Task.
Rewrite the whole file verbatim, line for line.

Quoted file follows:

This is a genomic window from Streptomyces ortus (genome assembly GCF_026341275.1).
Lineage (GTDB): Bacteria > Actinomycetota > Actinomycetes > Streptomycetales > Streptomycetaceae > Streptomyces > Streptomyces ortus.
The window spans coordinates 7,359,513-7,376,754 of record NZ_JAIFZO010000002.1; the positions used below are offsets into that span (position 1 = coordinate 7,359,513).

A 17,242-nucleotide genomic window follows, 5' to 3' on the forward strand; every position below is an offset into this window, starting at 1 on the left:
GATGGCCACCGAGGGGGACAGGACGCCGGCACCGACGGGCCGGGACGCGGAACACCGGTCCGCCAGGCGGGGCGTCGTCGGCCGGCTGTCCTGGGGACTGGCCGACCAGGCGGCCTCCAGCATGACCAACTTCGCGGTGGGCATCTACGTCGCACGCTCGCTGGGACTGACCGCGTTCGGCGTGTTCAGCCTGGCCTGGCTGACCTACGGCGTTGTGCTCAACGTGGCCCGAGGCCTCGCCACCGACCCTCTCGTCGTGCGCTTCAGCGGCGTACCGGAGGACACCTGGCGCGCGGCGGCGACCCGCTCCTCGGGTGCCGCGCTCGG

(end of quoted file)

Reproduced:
This is a genomic window from Streptomyces ortus (genome assembly GCF_026341275.1).
Lineage (GTDB): Bacteria > Actinomycetota > Actinomycetes > Streptomycetales > Streptomycetaceae > Streptomyces > Streptomyces ortus.
The window spans coordinates 7,359,513-7,376,754 of record NZ_JAIFZO010000002.1; the positions used below are offsets into that span (position 1 = coordinate 7,359,513).

A 17,242-nucleotide genomic window follows, 5' to 3' on the forward strand; every position below is an offset into this window, starting at 1 on the left:
GATGGCCACCGAGGGGGACAGGACGCCGGCACCGACGGGCCGGGACGCGGAACACCGGTCCGCCAGGCGGGGCGTCGTCGGCCGGCTGTCCTGGGGACTGGCCGACCAGGCGGCCTCCAGCATGACCAACTTCGCGGTGGGCATCTACGTCGCACGCTCGCTGGGACTGACCGCGTTCGGCGTGTTCAGCCTGGCCTGGCTGACCTACGGCGTTGTGCTCAACGTGGCCCGAGGCCTCGCCACCGACCCTCTCGTCGTGCGCTTCAGCGGCGTACCGGAGGACACCTGGCGCGCGGCGGCGACCCGCTCCTCGGGTGCCGCGCTCGG